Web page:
Meet the Author: Benjamin Lai

Get to know Benjamin Lai, author of Casemate’s just published  DRAGON’S TEETH: The Chinese People’s Liberation Army—Its History, Traditions, and Air Sea and Land Capability in the 21st Century



Where were you born? Where did you grow up?

 I was born in Hong Kong and I grew up in Hong Kong until when I was twelve father move the family to England. So I am a mix of two cultures.


Could you tell us a bit about any history of military service in your family? In what ways was the military part of your life from an early age?

 I am the only one in my family to serve in any capacity in the military. When the pacific war started in 1941 my dad was too young to serve but he experienced the battle of Hong Kong 1941 and subsequent occupation by the Japanese. My mum was a Shanghainese. She was a child when the war started in 1937 and experienced occupation by the Japanese from 1937-1945. 

 I started my “career” in uniform when I was schooling in England with the Combined Cadet Force, something akin to the US’s JROTC. Later whilst attending University in England, I joined the UOTC (Universities Officers Training Corps.), the British version of the ROTC and later gained a commission after passing out from RMA Sandhurst (Royal Military Academy Sandhurst) in the British Army as a reservist officer.


Why did you decide to write this book? What prompted you to put this story down on paper?

As China plays an increasing important role on world affairs, one can see more and more the international discourses on China and in the western press; one rarely hears anything from China at least written in the English language. I felt that there is a gap – an information gap on this front and especially on the Chinese military.


How much research did you do for the book?  Can you give us some tips on this?

 This is my first book for Casemate and its focus on the Chinese People’s Liberation Army (PLA). I live in Shanghai now and what I did was to present the lesser known facts and stories of the PLA to the Western reader – something outside of the rhetoric of information commonly available. All sources come from open means – from the Chinese media, military publications.

 China is in fact a relatively militarized society – magazines, books and news stories. There is even a State TV channel dedicated to the Chinese military and most regional private TV companies runs a weekly or bi-weekly programme on military matters. Sometimes these appear as panel discussion, experts’ opinion, debates or just the latest news and happening around the world. Most news media outlet will run a webpage or column on military matters alongside commonly seen column such as International, home news, sports. It is from these sources that much of my information for my book on the PLA comes from.


What do you like most about your book? Why should we read it?

 The book is I believe the only book written in English that outline the Chinese Military, its history, its tradition and point of views as portraits in the Chinese media. I avoided making the book like an academic thesis – lots of information but making reading very difficult and unfriendly. It is written from the Chinese point of view, using Chinese information source – whilst many western reader may not agree with the interpretation, it is never the less a different point of view which should be hear as part of the overall discourse on China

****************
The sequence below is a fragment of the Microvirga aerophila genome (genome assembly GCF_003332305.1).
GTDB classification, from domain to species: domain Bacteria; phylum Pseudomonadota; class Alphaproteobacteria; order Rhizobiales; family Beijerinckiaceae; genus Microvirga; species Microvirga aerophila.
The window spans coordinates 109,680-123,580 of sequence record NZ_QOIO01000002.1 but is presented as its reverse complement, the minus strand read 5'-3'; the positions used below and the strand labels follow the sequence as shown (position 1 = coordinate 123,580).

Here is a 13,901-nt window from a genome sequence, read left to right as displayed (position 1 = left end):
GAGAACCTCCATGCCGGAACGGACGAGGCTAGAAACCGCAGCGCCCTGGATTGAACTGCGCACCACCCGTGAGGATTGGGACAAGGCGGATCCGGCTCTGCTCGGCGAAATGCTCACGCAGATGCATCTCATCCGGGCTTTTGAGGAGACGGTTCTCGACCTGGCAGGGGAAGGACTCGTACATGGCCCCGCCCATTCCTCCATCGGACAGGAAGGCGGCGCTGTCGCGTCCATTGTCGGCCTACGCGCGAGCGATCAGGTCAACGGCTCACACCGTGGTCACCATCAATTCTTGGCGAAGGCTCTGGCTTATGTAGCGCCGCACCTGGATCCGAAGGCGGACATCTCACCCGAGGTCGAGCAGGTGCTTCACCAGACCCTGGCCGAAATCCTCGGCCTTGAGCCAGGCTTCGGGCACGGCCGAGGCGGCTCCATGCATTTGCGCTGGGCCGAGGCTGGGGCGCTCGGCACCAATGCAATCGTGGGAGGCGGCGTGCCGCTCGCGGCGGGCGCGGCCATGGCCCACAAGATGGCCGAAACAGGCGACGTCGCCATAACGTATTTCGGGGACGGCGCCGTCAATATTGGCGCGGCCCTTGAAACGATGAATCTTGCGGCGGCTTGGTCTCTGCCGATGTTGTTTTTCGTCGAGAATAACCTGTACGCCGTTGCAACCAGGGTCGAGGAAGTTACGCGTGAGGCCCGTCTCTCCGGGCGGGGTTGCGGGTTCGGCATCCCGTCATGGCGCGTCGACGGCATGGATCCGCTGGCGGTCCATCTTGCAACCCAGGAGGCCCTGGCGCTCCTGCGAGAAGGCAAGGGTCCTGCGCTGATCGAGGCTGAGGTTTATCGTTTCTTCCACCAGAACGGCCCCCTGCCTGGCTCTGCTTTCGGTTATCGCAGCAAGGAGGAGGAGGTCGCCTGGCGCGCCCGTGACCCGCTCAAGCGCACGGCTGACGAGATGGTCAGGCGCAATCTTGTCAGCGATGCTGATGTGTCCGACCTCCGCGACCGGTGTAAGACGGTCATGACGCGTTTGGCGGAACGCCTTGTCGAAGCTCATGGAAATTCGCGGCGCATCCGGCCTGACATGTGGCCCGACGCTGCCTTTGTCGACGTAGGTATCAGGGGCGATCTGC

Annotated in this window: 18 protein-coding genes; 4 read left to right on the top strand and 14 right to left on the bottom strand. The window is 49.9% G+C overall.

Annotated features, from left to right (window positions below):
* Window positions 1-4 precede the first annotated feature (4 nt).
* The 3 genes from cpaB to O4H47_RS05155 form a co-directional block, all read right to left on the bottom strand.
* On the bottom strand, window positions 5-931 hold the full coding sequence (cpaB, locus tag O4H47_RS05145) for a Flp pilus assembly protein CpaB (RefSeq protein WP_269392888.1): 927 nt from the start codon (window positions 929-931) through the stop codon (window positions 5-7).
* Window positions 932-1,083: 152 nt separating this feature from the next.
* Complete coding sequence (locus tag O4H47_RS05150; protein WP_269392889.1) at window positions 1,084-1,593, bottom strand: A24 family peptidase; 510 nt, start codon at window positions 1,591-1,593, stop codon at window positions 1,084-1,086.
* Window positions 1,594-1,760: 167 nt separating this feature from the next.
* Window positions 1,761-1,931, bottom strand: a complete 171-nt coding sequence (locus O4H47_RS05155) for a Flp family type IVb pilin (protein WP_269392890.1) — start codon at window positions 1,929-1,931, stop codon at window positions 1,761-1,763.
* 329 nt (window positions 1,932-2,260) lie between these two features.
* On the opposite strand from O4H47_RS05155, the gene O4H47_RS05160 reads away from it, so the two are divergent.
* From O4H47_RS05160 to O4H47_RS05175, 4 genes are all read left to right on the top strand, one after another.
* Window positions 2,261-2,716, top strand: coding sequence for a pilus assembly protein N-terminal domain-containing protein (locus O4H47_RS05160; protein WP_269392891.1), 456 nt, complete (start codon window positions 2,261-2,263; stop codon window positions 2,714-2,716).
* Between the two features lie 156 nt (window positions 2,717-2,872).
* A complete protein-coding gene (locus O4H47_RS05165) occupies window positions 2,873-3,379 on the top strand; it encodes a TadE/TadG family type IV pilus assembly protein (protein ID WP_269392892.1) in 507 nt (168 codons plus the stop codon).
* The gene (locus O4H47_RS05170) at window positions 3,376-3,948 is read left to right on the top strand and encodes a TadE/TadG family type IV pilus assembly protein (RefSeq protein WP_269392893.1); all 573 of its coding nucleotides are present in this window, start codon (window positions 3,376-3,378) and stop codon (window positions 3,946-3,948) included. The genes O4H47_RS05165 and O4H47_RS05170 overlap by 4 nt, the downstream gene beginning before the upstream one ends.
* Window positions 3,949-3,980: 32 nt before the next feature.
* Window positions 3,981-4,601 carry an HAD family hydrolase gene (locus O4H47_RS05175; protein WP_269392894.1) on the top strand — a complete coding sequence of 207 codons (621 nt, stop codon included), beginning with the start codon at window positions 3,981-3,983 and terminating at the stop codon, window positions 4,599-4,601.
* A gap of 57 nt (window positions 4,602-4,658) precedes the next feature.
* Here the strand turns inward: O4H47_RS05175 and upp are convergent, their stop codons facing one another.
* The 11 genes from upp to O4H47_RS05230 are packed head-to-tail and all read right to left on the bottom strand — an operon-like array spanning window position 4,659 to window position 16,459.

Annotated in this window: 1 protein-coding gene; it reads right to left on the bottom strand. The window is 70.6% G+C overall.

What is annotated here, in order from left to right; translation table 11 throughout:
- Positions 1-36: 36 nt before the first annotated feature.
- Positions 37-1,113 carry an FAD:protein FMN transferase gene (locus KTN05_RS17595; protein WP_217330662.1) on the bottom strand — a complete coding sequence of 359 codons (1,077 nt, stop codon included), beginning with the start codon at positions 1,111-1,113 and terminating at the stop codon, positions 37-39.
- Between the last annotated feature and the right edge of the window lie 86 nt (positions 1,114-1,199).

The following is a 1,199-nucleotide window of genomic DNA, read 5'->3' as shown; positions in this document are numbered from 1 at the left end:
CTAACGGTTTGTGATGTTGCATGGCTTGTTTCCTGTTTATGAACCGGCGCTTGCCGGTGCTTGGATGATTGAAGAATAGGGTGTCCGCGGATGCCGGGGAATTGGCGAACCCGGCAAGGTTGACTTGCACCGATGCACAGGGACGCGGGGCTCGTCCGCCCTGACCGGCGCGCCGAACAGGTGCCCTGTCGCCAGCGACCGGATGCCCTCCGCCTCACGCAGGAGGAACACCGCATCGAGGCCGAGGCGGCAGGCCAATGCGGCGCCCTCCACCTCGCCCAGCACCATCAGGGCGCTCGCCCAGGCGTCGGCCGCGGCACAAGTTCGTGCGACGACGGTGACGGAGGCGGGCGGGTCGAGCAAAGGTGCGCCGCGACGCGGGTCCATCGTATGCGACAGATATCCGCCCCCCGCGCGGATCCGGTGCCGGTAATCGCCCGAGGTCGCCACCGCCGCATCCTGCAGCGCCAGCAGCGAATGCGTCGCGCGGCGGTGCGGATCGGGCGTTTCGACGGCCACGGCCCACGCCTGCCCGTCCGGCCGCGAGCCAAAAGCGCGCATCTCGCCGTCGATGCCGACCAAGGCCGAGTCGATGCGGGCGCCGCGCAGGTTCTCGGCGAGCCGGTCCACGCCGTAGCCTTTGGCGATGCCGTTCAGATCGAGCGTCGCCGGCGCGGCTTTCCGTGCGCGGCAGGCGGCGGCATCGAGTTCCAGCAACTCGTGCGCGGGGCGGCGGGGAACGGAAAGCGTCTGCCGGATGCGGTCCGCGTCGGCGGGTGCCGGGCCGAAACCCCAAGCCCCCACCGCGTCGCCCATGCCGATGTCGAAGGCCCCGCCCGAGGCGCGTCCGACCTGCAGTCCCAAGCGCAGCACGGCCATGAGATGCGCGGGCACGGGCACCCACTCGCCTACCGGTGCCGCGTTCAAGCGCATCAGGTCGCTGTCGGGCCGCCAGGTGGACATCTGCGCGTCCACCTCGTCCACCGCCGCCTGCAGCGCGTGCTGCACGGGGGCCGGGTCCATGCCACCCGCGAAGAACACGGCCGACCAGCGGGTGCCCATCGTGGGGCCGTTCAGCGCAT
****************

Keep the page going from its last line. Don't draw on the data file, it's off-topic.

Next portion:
Thanks Benjamin!

DRAGON’S TEETH: The Chinese People’s Liberation Army—Its History, Traditions, and Air Sea and Land Capability in the 21st Century 

is available at and everywhere fine books are sold 


When Mao Zedong proclaimed The People’s Republic of China in 1949, China was a poor and wrecked society after years of continuous wars. For centuries, in fact, China had been seen as a sort of plunder-zone to be invaded, and then a backwater until the late 1980s, when domestic policy brought about monumental changes. The result was that in the past quarter-century China has grown to be the second largest economy in the world, and its military has grown proportionately.

Successive decades of economic growth have transformed China—in addition to the weapons revolution during the computer age—so that by now the People’s Liberation Army (PLA) has become a modern fighting force. No longer having to rely on massed infantry attacks, it now features a formidable arsenal including nuclear submarines, ICBMs, stealth fighters, and modern battle tanks. Perhaps ominously for other maritime powers, the Chinese have also focused on beyond-the-horizon missile technology, as well as anti-aircraft systems, and have also explored the possibilities of cyber-warfare.

What is today’s PLA really like? What are its traditions and histories, and how is it armed and equipped? How does it recruit and train? This book describes some of the lesser known battles and wars the Chinese have undertaken, and the development of their key weapons systems. The United States, having opened the door to “drone warfare,” have had an attentive audience for such technologies in Beijing.

The last chapter provides thoughts on how the Chinese view matters of security. It is not yet known whether foreign powers can still enforce their territorial wills on China, but future attempts will meet an increased challenge. This book will be of interest not only to general readers but to policy-makers and militaries in the West, who may not yet realize that a new China has replaced the old.


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